Let Me Sleep, Sheep!


Meg McKinlay (text), and Leila Ridge (illustrator), Let Me Sleep, Sheep!, Walker Books, March 2019, 32pp., RRP $24.99 (hbk), ISBN 9781925381887

Award winning picture book author, Meg McKinlay, and illustrator, Leila Ridge, have together again produced a beautiful picture book with an amusing and original storyline.

Let Me Sleep, Sheep! is about Amos who is visited by the sheep that he is counting to get to sleep.

Amos’s conversation with the sheep is filled with amusing, silly banter as the sheep crossly list their complaints -“Why can’t you count pigs every once in a while?” they ask at one point. They rudely insist on the construction of a fence to jump over. Amos’s attempts to construct such a fence are criticised by the sheep. When he has finally built a fence to their liking, they order him to jump over it to test it out. Finally, Amos is so worn out from jumping over the fence that he falls into a peaceful slumber, and the sheep have the run of his bedroom, playing guitar, dancing, enjoying a drink whilst sitting on his bed.

Ridge’s water coloured pencil drawings in soft hues have a gentle quality and add to the sense of absurdity with sheep in clothing, standing on two feet, lazing around the bedroom or helping themselves to Amos’s toys and paints. The illustration colours convey the tone of the story events – from dream like quiet grey and beige to more active, bright colours when the fence is being constructed. When Amos finally falls asleep, his peaceful slumber is illustrated by a background of softly coloured rounded shapes which surround him.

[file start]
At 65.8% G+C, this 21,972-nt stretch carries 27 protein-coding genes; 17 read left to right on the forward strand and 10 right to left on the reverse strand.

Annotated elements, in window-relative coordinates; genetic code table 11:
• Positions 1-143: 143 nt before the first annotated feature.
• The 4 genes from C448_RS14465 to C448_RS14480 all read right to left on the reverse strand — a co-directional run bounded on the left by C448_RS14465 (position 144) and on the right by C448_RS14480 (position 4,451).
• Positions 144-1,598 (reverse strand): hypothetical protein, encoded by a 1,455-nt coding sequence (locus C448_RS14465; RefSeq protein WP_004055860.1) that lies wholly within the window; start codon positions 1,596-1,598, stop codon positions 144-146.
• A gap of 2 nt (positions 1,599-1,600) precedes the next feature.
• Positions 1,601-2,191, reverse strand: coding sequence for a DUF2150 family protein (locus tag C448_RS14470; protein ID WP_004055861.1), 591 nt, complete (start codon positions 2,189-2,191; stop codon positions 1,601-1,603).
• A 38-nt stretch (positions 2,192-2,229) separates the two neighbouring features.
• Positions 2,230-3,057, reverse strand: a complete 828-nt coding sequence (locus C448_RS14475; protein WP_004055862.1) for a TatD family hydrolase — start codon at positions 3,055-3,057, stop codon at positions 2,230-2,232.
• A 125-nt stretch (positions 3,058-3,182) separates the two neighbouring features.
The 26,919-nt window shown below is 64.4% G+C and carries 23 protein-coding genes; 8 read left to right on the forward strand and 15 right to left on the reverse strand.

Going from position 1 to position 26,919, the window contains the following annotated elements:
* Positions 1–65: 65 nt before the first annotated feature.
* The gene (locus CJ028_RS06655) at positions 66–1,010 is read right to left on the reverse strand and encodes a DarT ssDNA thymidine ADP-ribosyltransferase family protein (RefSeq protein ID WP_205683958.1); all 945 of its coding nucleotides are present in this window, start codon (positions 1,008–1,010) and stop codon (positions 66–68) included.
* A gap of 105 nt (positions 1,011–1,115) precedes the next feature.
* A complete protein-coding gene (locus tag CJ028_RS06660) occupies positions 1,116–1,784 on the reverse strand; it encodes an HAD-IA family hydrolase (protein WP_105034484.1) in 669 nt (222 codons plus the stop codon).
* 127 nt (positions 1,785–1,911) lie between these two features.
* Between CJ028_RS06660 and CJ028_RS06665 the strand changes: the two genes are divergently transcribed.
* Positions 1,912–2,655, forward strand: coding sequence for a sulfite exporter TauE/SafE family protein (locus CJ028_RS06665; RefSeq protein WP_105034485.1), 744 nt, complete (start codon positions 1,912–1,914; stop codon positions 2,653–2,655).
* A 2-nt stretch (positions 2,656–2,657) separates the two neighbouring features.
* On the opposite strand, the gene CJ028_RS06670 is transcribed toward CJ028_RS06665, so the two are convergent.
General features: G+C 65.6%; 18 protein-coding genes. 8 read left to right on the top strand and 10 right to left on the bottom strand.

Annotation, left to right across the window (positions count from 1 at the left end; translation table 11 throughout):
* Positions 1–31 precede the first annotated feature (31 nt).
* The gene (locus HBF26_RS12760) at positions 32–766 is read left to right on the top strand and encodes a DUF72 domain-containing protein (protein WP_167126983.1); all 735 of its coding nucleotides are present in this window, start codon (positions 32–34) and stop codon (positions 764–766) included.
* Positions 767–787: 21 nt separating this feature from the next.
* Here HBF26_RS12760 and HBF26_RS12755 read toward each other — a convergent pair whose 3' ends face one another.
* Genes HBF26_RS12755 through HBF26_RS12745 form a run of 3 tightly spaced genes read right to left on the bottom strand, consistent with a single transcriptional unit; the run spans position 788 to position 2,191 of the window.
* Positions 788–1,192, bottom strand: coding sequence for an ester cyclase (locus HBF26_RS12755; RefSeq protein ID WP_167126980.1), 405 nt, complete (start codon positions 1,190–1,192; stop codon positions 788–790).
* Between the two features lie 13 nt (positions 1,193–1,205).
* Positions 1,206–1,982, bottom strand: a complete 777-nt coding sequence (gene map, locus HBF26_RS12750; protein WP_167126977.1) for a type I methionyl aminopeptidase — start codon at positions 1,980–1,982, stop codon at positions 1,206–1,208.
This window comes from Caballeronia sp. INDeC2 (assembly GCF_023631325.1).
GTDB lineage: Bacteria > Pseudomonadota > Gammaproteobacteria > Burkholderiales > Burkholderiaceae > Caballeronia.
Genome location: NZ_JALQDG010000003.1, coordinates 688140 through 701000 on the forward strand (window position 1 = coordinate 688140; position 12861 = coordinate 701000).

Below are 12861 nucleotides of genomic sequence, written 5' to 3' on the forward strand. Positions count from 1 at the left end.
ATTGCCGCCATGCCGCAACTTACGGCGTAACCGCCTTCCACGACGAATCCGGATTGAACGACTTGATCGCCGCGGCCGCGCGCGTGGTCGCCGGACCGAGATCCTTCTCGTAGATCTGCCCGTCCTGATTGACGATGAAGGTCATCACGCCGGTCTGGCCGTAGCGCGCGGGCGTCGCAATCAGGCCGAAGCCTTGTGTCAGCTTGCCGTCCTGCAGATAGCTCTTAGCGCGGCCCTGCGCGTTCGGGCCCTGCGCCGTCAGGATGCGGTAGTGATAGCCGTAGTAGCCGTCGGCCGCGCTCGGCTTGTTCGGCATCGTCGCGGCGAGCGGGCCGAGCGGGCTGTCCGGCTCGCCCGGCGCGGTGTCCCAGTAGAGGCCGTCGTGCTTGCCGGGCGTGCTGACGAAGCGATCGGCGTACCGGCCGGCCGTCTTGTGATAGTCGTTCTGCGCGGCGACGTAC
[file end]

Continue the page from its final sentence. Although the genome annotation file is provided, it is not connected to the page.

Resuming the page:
Children with a sense of the ridiculous will enjoy the book’s original and amusing storyline and the outrageous impudence of the sheep. The lovely illustrations with the silly looking sheep add to the pleasure of reading this book. The absurdities and subtle humour would be better appreciated by 5-7 year olds, than the preschool cohort.

Reviewed by Barbara Swartz

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